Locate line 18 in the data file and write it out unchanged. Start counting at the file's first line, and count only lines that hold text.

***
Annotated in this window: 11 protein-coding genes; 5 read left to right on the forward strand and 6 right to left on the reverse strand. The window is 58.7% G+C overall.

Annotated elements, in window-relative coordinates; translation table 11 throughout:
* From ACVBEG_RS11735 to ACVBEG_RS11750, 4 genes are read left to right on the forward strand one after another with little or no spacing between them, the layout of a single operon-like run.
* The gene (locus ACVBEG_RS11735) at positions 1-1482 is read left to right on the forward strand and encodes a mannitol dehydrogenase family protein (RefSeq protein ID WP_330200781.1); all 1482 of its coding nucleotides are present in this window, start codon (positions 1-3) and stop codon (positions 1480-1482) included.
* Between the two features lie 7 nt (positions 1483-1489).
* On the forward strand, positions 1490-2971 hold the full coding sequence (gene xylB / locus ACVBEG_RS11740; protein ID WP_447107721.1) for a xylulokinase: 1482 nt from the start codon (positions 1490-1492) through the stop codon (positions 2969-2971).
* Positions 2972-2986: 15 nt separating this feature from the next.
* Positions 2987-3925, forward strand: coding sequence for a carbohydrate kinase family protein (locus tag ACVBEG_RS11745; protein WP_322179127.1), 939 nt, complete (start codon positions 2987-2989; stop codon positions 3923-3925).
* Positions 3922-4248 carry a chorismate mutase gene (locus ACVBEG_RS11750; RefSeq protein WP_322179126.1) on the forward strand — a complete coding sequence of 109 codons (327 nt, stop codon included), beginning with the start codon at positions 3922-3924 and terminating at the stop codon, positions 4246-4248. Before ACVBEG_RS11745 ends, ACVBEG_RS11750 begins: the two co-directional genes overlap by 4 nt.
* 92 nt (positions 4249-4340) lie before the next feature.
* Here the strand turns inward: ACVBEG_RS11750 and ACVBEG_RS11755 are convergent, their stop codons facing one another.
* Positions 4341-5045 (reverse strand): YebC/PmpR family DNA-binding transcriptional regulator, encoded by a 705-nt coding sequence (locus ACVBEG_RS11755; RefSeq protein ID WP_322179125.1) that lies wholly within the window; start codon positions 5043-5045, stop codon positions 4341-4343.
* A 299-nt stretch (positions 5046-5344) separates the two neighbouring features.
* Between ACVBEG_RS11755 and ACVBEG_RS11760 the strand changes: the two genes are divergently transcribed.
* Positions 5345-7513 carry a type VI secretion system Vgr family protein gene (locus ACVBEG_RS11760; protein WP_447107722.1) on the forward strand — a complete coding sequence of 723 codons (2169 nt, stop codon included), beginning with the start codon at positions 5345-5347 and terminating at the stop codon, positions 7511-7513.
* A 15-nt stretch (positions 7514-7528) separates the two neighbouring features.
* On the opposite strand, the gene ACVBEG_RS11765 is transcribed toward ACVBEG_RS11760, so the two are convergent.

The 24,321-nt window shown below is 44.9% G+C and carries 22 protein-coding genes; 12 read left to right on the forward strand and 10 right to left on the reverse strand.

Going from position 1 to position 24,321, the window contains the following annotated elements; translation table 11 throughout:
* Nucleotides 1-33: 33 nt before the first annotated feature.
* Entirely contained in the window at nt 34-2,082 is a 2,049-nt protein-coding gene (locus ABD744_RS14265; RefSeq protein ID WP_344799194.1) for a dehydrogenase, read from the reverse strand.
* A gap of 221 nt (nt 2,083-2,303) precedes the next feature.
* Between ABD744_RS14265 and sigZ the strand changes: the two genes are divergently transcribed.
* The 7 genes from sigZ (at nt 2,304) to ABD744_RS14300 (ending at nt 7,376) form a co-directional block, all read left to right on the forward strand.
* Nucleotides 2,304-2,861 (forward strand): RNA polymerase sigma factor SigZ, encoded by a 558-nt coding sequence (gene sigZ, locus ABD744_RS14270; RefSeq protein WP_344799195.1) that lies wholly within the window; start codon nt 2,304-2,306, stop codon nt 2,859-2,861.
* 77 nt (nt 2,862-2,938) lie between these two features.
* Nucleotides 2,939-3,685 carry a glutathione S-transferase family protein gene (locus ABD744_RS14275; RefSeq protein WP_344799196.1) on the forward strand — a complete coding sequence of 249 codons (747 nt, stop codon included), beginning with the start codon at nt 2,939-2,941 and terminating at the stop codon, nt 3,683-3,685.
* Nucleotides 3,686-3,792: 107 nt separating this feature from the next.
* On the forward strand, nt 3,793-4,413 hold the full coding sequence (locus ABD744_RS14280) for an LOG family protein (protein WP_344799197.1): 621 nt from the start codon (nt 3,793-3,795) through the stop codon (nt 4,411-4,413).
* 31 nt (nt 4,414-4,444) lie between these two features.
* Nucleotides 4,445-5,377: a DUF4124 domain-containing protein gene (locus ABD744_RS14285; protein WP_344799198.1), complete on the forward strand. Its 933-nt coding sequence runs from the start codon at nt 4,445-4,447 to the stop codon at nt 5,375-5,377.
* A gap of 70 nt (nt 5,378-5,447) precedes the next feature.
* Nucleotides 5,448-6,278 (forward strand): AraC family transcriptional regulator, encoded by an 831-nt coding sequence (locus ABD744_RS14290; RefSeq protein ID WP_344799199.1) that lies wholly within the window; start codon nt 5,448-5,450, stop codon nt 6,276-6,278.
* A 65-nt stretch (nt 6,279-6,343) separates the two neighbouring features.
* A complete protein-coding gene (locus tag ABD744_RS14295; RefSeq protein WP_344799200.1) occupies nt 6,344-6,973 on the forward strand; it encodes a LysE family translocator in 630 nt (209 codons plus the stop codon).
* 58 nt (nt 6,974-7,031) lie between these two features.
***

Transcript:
The 24,321-nt window shown below is 44.9% G+C and carries 22 protein-coding genes; 12 read left to right on the forward strand and 10 right to left on the reverse strand.